Tuesday 23 October, 2018
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Parang gigimik lang? SC admonishes Jesus Falcis for wearing jeans to court

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Be wary of what you wear in courtrooms.

The Supreme Court admonished LGBT lawyer Jesus Nicardo M. Falcis III after he appeared in jacket, cropped jeans, and loafers without socks during preliminary conference.

Falcis filed a petition before the SC seeking to lift the prohibitions on same-sex marriage for being unconstitutional.

In a five-page resolution, the SC found Falcis guilty of direct contempt and meted out the sanction of admonition.

Falcis was also warned that a repetition of the same will be dealt with more severely.

“Wherefore, this Court finds Atty. Jesus Nicardo M. Falcis III Guilty of Direct Contempt of Court. He is hereby Admonished to properly conduct himself in court and to be more circumspect of the duties attendant to his being a lawyer. He is Sternly Warned that any further contemptuous acts shall be dealt with more severely,” the ruling states.

The SC also ordered that this sanction shall be “included in the personal record”and “entered in his file in the Office of the Bar Confidant.”

In a preliminary conference on June 19, 2018, in preparation for the oral arguments on the same sex marriage case, Falcis appeared in “a casual jacket, cropped jeans, and loafers without socks.”

When he was questioned by SC Justice Marvic Leonen about his attire, Falcis claimed that he had attended a meeting with advocates in Makati earlier that day.

“Throughout the proceedings, he acted as though he was unprepared and without knowledge of the decorum typical to appearing in court,” the SC said.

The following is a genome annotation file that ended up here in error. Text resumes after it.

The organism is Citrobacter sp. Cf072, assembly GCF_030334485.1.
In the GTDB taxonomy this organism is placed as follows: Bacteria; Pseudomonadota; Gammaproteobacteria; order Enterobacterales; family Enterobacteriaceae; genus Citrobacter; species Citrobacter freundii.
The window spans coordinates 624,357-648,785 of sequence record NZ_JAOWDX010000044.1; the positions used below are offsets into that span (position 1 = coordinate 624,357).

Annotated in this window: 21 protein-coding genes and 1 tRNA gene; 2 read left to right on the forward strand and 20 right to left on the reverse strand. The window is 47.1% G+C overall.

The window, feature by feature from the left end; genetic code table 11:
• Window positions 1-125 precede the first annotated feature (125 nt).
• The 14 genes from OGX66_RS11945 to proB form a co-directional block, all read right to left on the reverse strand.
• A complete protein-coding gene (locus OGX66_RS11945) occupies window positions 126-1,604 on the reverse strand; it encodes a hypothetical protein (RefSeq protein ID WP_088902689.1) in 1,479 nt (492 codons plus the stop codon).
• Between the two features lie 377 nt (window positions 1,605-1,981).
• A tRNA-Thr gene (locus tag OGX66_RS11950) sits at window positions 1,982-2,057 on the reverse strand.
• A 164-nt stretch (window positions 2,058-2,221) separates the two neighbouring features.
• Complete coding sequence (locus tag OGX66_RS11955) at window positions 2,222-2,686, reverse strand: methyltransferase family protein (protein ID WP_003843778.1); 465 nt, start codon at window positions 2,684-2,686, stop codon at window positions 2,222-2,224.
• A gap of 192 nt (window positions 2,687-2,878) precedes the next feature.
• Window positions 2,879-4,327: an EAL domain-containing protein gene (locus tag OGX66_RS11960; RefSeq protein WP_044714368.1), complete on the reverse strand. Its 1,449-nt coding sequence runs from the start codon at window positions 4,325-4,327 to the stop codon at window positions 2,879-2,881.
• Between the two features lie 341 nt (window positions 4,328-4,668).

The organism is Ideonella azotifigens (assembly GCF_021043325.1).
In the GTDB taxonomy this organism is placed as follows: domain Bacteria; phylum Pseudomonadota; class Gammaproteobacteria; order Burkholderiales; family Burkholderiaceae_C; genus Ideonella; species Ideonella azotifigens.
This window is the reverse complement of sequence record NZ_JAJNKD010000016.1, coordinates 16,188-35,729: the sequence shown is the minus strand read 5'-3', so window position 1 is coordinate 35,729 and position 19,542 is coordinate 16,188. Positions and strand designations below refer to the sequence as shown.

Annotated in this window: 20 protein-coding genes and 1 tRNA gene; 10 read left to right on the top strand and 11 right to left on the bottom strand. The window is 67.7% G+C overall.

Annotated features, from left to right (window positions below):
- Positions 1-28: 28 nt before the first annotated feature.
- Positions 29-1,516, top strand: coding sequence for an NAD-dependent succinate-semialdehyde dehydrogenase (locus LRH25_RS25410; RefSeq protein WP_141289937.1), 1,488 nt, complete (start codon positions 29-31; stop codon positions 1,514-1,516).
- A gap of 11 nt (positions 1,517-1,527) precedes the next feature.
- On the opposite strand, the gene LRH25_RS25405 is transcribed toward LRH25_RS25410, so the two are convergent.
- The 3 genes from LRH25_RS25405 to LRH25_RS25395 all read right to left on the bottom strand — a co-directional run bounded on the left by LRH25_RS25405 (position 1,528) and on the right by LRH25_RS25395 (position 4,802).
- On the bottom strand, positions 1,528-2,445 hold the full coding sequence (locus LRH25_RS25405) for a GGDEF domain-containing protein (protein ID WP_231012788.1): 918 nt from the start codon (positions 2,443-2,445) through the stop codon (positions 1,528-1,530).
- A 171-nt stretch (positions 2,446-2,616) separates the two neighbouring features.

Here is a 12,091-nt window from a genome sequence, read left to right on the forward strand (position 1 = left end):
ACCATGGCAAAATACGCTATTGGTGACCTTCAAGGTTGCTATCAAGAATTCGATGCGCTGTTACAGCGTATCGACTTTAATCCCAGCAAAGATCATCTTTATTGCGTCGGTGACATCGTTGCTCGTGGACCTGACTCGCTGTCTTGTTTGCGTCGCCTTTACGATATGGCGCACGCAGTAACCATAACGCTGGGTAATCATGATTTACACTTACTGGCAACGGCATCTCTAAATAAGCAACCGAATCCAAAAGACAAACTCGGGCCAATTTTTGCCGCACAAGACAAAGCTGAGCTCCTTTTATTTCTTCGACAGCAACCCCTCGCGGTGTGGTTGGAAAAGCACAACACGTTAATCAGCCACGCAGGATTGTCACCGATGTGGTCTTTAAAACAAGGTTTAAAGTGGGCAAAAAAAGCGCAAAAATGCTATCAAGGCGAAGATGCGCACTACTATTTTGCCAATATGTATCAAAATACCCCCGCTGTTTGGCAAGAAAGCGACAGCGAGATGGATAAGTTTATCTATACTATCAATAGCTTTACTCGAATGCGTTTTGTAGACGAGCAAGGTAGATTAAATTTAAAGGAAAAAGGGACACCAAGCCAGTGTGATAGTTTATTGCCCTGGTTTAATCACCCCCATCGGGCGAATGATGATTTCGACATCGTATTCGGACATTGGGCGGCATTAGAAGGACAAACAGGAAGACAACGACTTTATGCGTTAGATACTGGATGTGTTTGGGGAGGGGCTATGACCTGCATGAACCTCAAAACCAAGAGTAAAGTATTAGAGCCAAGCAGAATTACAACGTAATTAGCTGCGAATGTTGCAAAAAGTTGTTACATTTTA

The SC ruled that under Rule 72, Section 1 of the Rules of Court on direct contempt, Falcis is ruled to be guilty of the same.

“Atty. Falcis is reminded of the requirement under Canon 11 of the Code of Professional Responsibility for lawyers to “observe and maintain the respect due to the Courts and to judicial officers and (to) insist on similar conduct by others. This duty encompasses appearances before the court in proper attire,” it stated.

“This Court does not insist on sartorial pomposity. It does not prescribe immutable minutiae for physical appearance. Still, professional courtesy demands that persons, especially lawyers, having business before courts, act with discretion and manifest this discretion in their choice of apparel.”

“Preliminary conferences and oral arguments are official judicial functions. Their purpose is to aid this Court in resolving weighty issues, often directly involving no less than the Constitution, that affect the state of the nation and the lives of many persons. It is incumbent upon all parties present to observe solemnities of these proceedings. Atty. Falcis has miserably failed to accord this Court and this clients’ cause the dignity and respect they deserve,” it pointed out.

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